Modelling Probabilities on a Game of Tennis

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MATH PORTFOLIO

Modelling Probabilities on games of tennis

Introduction:

In this portfolio I shall investigate the different models and probabilities based on the probabilities in the game of tennis. First I will start with the Part 1 of the portfolio where I will be concluding with the expected value and the standard distribution from my results.

I will then take a look at the Non Extended play games where the highest of 7 points can be played. This is will be done with the use of binomial distribution. Then I will calculate the odds of Adam winning the game of tennis and will generalize my model so that I can apply to any other player. After making this model, I will take a look at the extended games where in theory the game could go on forever. This is the stage where I find a model to find the odds of Adam winning the extended games and then will generalize this also.

In the Part 3, I will also test the model for different values of point winning probabilities and find out the odds for each of them and then will then look for patterns from the values of odds that I find.

Finally, I will evaluate the benefits and limitations of the models I come up with.

Part 1:

According to the question, Adam wins twice as many points as Ben does in the game of tennis; therefore, the ratio of points won by Adam to Ben is 2:1 respectively. This shows that Adam wins 23of the points and Ben wins 13of the points.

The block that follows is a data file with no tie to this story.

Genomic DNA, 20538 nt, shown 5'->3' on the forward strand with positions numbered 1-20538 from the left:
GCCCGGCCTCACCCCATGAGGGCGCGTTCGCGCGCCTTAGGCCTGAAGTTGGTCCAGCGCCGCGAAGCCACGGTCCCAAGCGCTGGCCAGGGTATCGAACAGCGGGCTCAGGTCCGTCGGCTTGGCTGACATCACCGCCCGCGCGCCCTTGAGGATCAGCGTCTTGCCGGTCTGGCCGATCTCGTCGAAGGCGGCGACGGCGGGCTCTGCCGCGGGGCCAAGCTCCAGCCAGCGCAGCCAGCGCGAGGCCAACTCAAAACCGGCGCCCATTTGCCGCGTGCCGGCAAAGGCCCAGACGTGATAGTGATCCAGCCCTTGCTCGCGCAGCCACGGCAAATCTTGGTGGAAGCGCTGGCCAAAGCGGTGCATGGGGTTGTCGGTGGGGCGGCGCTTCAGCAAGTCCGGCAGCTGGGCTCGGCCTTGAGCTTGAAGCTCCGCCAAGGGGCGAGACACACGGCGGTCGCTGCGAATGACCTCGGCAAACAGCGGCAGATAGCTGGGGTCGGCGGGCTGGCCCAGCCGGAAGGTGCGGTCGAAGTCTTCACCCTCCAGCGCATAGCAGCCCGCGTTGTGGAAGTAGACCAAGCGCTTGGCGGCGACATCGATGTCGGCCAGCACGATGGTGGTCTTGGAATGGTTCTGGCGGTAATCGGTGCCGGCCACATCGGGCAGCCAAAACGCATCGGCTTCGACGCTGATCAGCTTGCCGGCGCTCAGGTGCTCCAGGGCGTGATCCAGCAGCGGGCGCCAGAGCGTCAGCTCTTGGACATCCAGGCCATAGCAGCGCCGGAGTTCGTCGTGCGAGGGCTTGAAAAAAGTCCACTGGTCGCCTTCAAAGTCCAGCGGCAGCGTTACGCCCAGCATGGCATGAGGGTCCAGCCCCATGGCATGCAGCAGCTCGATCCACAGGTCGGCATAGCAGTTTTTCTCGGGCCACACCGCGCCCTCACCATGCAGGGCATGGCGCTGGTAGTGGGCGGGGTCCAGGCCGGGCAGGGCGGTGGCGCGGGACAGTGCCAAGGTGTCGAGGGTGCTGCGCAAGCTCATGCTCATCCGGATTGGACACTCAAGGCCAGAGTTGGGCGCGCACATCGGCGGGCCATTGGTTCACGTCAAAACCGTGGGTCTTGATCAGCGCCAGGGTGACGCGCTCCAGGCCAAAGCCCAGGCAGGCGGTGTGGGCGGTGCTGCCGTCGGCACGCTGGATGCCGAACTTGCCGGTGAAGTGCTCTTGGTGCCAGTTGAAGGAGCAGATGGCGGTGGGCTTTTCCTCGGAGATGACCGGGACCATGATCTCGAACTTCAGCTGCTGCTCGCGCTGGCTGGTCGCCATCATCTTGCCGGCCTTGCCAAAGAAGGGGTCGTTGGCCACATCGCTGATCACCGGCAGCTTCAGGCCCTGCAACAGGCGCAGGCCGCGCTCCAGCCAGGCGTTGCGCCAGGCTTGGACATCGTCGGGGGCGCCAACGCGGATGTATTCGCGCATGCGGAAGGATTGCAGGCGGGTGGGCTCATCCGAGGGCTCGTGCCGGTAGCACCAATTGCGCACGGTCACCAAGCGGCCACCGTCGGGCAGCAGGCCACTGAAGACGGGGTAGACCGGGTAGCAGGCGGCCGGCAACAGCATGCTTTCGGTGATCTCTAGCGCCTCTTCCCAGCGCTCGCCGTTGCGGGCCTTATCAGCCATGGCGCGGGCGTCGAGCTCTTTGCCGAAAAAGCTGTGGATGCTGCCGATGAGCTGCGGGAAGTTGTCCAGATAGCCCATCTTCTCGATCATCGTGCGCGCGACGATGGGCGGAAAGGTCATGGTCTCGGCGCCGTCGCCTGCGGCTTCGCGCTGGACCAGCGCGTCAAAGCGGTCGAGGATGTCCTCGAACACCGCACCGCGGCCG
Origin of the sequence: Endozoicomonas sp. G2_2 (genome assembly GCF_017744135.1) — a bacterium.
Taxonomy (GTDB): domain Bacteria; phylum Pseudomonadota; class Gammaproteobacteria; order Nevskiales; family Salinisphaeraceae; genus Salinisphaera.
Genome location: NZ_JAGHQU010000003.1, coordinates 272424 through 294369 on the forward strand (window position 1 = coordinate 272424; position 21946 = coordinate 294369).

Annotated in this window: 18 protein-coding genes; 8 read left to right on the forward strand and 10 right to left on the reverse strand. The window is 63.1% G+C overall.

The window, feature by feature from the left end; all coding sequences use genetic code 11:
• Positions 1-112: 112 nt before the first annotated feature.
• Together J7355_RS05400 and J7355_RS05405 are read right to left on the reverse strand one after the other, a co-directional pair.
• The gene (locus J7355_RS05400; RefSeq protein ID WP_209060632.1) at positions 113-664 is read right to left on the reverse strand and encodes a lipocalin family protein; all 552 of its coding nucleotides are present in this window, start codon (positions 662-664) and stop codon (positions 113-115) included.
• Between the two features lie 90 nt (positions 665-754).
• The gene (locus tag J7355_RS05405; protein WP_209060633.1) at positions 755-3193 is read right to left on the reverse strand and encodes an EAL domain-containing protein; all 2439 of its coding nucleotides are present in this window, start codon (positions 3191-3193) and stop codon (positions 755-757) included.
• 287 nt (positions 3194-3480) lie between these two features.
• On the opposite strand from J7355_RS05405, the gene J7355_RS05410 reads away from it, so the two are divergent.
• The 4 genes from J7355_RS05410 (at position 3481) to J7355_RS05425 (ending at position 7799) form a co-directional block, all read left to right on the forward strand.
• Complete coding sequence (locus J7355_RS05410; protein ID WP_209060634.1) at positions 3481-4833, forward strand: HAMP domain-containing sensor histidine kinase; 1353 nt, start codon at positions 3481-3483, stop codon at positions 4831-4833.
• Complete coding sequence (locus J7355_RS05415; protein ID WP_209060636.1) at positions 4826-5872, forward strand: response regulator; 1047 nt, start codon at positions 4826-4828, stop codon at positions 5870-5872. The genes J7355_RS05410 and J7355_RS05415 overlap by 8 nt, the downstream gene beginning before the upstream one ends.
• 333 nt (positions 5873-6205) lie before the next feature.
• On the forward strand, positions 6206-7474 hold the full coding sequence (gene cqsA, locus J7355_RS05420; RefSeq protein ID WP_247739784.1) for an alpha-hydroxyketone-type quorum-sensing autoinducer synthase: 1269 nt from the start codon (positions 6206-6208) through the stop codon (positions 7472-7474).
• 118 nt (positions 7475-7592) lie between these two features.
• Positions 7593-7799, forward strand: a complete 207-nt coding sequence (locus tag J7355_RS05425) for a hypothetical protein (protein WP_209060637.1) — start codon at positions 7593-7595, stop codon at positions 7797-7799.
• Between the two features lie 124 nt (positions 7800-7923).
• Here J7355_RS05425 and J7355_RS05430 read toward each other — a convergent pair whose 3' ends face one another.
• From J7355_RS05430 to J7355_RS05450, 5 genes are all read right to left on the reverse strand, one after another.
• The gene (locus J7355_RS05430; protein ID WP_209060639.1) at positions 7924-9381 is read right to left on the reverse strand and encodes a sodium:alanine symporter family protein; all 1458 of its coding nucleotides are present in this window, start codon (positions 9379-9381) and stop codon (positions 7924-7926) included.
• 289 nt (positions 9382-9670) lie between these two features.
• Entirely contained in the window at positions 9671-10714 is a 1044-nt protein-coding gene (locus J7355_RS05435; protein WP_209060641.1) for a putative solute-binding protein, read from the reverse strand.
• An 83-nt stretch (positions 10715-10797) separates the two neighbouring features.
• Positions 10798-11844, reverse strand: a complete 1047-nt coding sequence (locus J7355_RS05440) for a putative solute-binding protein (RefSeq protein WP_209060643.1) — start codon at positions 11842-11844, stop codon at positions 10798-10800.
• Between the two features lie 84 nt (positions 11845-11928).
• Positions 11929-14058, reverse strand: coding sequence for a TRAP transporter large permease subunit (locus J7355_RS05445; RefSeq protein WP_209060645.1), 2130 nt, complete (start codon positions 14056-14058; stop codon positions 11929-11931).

The distribution of X, i.e., the number of points won be Adam is derived using the binomial distribution, by substituting the variables and the constants, we are able to arrive at the appropriate model for distribution of X, the number of points won by Adam.

We can begin by stimulating a 10-point game. Since distribution of X denotes the number of points scored by A, it can be represented as:

X ~ B (n, p) =>X ~ B (10,23)

Hence according to the formula of Binomial distribution,

P (X=x) = nCx×px× qn-x

* 10x×23x×13n-x

The probability of Adam winning ‘X’ number of points can be found by substituting ‘X’ with the number of points that Adam wins and after solving, the answer will be Adams probability of winning the given number of points that were substituted into the equation. The table below shows the values of the probabilities:

x| P (X=x)[Fraction form]| P (X=x)[Decimal form]|
0| 159049| 0.000017|
1| 2059049| 0.000339|
2| 18059049| 0.003048|
3| 96059049| 0.016258|
4| 336059049| 0.056902|
5| 806459049| 0.136565|
6| 1344059049| 0.227608|
7| 1536059049| 0.260123|
8| 1152059049| 0.195092|
9| 512059049| 0.086708|
10| 102459049| 0.017342|

To check whether the fractions found are correct, they all are added up, as their sum should be 1. Therefore here I will add all the above fractions:

(159049+ 2059049+ 18059049+ 96059049+ 336059049+ 806459049+ 1344059049+ 1536059049+ 1152059049+ 512059049+ 102459049) = 5905959049 = 1

As the fractions sum up to 1, the values are true.
From the above values, a histogram is created using Microsoft Excel and then exported to Microsoft Word:

According to the histogram above, the modal value is 7 due to its highest probability. It would not be likely for Adam to get more than 8 points and less than 4 points by looking at the histogram above. Now using the binomial distribution, we can calculate the expected value and the standard distribution: Expected value = E (x) = np

= 10 ×23
≈6.667

Variance = σ2 = np (1-p)
= 203 (1 - 23) = 209

Therefore, Standard Deviation = σ
= 209 ≈1.4907

It is necessary to keep in mind the assumptions we have made over here. In the real game, there are many factors that influence the winning of an individual in the game, such as confidence, injury, stamina, etc., which would affect the game, and so player’s point probability doesn’t remain even. With these stipulations in mind, however, we...
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